Trauma and dark times

I want to be a trauma surgeon.

This is a relatively new revelation. It's only a step away, or a one-word amputation, from my previous, "I want to be an orthopaedic trauma surgeon." It's a world away from turning my nose up at the "soft stuff" that stands between an orthopod and their bones. It's the anatomical quagmire of the abdomen. And it's a different ball game entirely to the young medical student I once was, feverently requesting of my best friend to hit me over the head with a (heavy) saucepan if I ever decided to become a surgeon instead of...well...pretty much anything non-surgical.

I want to work in war zones.

It's an unusual thing to say, when there's the safety of the local operating room and adequate trauma in most cities to sustain a handful of trauma surgeons. It's an unusual thing to say because trauma surgery is tough. But in war zones, it's tougher. In the community, your patients could be anyone and yes, it's still emotionally difficult. But in war zones, your patients are your comrades. They're your fellow soldiers. They're the men and women keeping the medical compound safe. The men and women fighting, literally, tooth and nail for what our nation wants to protect.

I want to be ready.

And, how, you might ask, would that happen? I'm a thinker who paints. I paint with acrylic and canvas, and I paint with medicines and retractors. Before putting brush to canvas, an artist sees the landscape before them. I remember when I used to paint often, I used to see the world in paint. I'd see the strokes to make the road look road-like, the colours I'd mix on the palette for the grass, the smudging required to make sure the sky looked like a sky and not like an ocean. And, in that same way, mental rehearsal can prepare us for the difficult situations in the work place.

I deconstruct all the hard times at work.

I'm pretty sure I could recount in fine detail all of the cardiac arrests I've attended in the hospital. I could tell you where the patient was, and probably a few of the people who attended with me. I spend a lot of time after each of these events thinking through what we could have done better. What I could have done better. Did we communicate appropriately? Was all the equipment in the MET trolley? Were our compressions deep enough? And I walk through the situation again and again, fixing little things. When I was in medical school, we had a weekly resuscitation training session, where our Sim-Man would become progressively more ill and it was our job to save him. Sometimes we worked together as a fantastic team, sometimes too many alphas spoiled the team soup. In the workplace, we do this too.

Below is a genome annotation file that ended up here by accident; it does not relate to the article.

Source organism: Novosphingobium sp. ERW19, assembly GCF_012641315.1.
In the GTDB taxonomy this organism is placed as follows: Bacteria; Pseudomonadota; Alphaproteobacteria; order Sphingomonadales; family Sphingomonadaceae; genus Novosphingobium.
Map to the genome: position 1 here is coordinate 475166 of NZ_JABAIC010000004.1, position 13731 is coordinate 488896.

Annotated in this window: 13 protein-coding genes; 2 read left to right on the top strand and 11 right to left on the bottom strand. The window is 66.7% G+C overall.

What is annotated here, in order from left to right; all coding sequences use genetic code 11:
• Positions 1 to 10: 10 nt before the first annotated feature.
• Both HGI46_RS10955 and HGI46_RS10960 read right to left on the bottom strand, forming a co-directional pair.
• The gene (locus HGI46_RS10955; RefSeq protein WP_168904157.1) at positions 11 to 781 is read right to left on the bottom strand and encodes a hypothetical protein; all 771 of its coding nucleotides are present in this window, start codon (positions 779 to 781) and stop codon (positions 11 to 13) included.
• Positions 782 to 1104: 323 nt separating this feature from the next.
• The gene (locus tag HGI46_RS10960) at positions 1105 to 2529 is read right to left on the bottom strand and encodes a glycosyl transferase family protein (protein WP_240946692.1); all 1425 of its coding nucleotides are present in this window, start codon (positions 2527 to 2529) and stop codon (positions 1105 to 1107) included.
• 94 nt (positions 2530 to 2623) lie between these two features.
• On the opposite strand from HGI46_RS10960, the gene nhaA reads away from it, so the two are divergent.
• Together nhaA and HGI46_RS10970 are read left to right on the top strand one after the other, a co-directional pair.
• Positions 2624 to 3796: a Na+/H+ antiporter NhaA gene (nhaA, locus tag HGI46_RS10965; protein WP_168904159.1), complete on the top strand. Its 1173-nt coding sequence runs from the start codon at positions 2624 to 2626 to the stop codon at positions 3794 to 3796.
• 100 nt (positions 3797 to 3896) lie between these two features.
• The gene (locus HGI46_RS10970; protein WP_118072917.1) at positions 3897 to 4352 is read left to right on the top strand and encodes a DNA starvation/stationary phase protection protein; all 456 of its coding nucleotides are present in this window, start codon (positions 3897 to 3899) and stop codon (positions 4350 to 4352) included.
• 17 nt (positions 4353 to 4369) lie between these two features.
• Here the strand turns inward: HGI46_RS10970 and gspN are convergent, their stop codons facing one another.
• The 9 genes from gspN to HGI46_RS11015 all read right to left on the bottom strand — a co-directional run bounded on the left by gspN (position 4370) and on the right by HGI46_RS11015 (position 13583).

I imagine often how I would react to a trauma.

My biggest fear is not the injuries that might arrive on our doorstep. I hope that my training will prepare me with the medical and surgical skills I will need to give our patient the best chance at fighting on another day. My biggest fear is actually two-fold. The first, that the patient isn't any comrade, but someone I know. Someone from my present or my past, someone who makes my heart sink from it's place snuggled between my lungs to somewhere lost in my small intestines. And my second fear is having to call their loved one, far away, and tell them all that has happened. Good or bad outcome from the surgery, the news of your loved one being in a massive trauma would never be easy. I walk through these scenarios, the gathering of the surgical team, the plan of action prior to the patient's arrival. I imagine saying a few words to the patient before the kindly anaesthetist works their wizardry. "Who do you love?" I ask them, because in my head I feel like that thought is already what they are thinking. And already I feel the weight of that name. "Margaret." I imagine having to stay calm in the face of massive blood loss. And even in my imagination, I don't know how to deal with bad outcomes. In the safety of my imagination, the patients all live. In the safety of my imagination, there's a postcard a year down the track letting me know that the soldier made it home, made it to rehab, and is doing okay now. A friend told me a story of a defence force pilot who, poignantly, was responsible for flying his childhood neighbour home. The two hadn't spoken in years, and only one of them made it home alive. But it was fitting that these buddies came home together.

I could pick a specialty with fewer emotional hazards.

I could choose to do something happier, or less confronting. But I don't know what that would be. I like surgery. I like the hands-on work. I like the puzzle. And trauma surgery is a complex puzzle indeed. Every case is different. And I feel a overwhelming sense to serve in areas of need.

There's a long road ahead.

There's the journey to surgical training. There's trauma fellowship. There's all of life that goes hand in hand with getting old and following dreams.

And while there's no dress rehearsal for life, there is one for theatre.


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